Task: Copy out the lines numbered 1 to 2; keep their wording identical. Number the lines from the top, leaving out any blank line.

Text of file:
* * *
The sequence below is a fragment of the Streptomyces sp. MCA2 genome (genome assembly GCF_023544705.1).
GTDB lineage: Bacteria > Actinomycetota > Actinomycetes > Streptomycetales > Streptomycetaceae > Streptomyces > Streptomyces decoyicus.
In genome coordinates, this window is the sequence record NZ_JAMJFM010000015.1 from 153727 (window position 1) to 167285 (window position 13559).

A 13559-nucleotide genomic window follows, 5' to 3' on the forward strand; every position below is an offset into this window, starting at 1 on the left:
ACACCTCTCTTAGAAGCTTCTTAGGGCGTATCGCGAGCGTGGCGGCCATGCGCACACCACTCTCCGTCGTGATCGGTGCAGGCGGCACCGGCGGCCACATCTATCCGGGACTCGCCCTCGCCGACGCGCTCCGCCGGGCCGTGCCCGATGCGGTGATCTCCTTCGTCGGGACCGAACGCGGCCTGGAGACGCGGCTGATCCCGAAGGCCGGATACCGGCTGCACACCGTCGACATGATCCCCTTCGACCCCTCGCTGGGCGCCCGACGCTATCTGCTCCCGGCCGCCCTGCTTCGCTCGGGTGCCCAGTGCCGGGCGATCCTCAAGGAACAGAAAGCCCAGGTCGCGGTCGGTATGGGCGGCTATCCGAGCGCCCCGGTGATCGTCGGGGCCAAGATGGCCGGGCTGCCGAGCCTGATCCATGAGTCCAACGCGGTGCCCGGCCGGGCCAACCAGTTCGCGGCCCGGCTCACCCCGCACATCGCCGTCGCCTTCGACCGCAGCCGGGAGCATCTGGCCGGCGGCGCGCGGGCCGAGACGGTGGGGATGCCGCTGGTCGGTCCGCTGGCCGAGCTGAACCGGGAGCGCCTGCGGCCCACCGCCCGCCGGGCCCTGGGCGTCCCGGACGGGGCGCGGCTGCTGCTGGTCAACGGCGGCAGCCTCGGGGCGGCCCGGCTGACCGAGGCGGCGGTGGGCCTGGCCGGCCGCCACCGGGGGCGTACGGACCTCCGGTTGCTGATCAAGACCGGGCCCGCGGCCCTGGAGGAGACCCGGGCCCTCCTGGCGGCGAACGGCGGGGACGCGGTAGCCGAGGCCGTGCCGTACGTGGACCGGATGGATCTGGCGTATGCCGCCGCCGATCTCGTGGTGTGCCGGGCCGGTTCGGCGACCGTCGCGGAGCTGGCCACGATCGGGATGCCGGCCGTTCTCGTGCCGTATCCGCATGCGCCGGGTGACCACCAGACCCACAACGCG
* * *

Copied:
The sequence below is a fragment of the Streptomyces sp. MCA2 genome (genome assembly GCF_023544705.1).
GTDB lineage: Bacteria > Actinomycetota > Actinomycetes > Streptomycetales > Streptomycetaceae > Streptomyces > Streptomyces decoyicus.